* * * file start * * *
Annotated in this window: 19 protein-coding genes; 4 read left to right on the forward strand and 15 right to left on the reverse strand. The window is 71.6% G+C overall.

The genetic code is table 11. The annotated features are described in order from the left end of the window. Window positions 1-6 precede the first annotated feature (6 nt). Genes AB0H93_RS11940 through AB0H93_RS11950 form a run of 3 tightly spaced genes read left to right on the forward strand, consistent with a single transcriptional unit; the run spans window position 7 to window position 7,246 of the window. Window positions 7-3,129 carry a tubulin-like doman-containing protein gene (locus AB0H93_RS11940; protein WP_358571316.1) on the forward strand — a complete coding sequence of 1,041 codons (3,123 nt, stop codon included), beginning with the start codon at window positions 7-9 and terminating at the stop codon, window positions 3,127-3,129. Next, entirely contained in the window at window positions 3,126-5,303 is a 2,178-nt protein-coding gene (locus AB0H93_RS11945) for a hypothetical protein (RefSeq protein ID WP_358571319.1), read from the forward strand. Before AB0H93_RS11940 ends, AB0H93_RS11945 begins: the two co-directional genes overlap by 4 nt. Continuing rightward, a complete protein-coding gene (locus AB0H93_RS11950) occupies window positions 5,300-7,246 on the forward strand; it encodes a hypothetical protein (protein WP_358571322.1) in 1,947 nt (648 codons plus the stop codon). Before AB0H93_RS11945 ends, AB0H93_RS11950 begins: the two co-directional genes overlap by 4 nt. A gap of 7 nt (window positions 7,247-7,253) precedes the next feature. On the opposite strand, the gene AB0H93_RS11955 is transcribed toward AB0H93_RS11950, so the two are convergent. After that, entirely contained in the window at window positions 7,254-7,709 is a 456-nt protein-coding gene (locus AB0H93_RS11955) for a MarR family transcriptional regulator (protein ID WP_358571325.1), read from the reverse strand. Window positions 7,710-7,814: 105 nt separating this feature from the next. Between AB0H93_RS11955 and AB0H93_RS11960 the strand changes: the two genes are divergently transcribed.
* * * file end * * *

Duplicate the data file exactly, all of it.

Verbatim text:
Annotated in this window: 19 protein-coding genes; 4 read left to right on the forward strand and 15 right to left on the reverse strand. The window is 71.6% G+C overall.

The genetic code is table 11. The annotated features are described in order from the left end of the window. Window positions 1-6 precede the first annotated feature (6 nt). Genes AB0H93_RS11940 through AB0H93_RS11950 form a run of 3 tightly spaced genes read left to right on the forward strand, consistent with a single transcriptional unit; the run spans window position 7 to window position 7,246 of the window. Window positions 7-3,129 carry a tubulin-like doman-containing protein gene (locus AB0H93_RS11940; protein WP_358571316.1) on the forward strand — a complete coding sequence of 1,041 codons (3,123 nt, stop codon included), beginning with the start codon at window positions 7-9 and terminating at the stop codon, window positions 3,127-3,129. Next, entirely contained in the window at window positions 3,126-5,303 is a 2,178-nt protein-coding gene (locus AB0H93_RS11945) for a hypothetical protein (RefSeq protein ID WP_358571319.1), read from the forward strand. Before AB0H93_RS11940 ends, AB0H93_RS11945 begins: the two co-directional genes overlap by 4 nt. Continuing rightward, a complete protein-coding gene (locus AB0H93_RS11950) occupies window positions 5,300-7,246 on the forward strand; it encodes a hypothetical protein (protein WP_358571322.1) in 1,947 nt (648 codons plus the stop codon). Before AB0H93_RS11945 ends, AB0H93_RS11950 begins: the two co-directional genes overlap by 4 nt. A gap of 7 nt (window positions 7,247-7,253) precedes the next feature. On the opposite strand, the gene AB0H93_RS11955 is transcribed toward AB0H93_RS11950, so the two are convergent. After that, entirely contained in the window at window positions 7,254-7,709 is a 456-nt protein-coding gene (locus AB0H93_RS11955) for a MarR family transcriptional regulator (protein ID WP_358571325.1), read from the reverse strand. Window positions 7,710-7,814: 105 nt separating this feature from the next. Between AB0H93_RS11955 and AB0H93_RS11960 the strand changes: the two genes are divergently transcribed.